Then, one-by-one, my dinner that evening came together in the form of tiny test patties I continually fried up to check and adjust the seasoning. I wanted to be cautious with the chilies, as I tend to overdo it on the heat too often. This led me to adding the chilies in half-teaspoon increments and I quickly found that each new pepper addition required me to go back and load up on more of the other spices to hold up against the additional heat. It took a while, but I finally got a keema that had the right balance of heat and spice.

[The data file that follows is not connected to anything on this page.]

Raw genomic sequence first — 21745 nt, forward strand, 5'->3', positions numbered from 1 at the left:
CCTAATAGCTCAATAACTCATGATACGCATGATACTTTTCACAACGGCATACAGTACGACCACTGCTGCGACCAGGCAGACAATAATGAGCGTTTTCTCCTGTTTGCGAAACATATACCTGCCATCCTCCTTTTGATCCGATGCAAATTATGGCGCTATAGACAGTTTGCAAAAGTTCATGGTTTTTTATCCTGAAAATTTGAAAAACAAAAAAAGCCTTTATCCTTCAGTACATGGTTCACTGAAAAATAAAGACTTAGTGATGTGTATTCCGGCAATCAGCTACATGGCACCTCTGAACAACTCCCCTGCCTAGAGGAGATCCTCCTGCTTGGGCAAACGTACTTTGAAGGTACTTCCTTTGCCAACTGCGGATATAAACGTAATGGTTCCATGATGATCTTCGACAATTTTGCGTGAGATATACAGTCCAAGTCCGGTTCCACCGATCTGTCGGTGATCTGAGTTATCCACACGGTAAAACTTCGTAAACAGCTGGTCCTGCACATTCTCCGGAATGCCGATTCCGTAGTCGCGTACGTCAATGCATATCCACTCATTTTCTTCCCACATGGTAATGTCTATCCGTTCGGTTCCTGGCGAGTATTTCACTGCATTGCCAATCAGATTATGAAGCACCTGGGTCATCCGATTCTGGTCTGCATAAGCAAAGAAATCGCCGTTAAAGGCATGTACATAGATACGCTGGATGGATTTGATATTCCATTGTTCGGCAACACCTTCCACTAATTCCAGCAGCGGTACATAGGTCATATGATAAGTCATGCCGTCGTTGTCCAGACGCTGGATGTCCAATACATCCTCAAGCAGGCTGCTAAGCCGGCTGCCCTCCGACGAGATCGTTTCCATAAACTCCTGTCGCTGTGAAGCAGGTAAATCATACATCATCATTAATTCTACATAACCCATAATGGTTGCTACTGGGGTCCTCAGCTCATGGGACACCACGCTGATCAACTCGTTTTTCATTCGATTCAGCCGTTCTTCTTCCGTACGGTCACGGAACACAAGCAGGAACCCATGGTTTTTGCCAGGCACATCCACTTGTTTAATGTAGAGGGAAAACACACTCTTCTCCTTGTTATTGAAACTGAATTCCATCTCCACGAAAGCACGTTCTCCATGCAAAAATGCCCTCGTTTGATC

With the keema done, I wanted to serve it in friendly stick form, but if you've ever tried to skewer ground chicken before, you know this more difficult than it sounds. Unlike beef or lamb, which firms up well when worked and easily clings to a skewer, chicken stays loose and wet, presenting a problem with actually getting it to stay on the stick.
To make the skewering process easy on myself, I simply created rows of keema in a large container, pressed the skewers into the meat, and then formed the chicken around the stick. That was all fine and good, but the second you try to lift the meat out via the skewer, the skewer will come up and leave the chicken behind.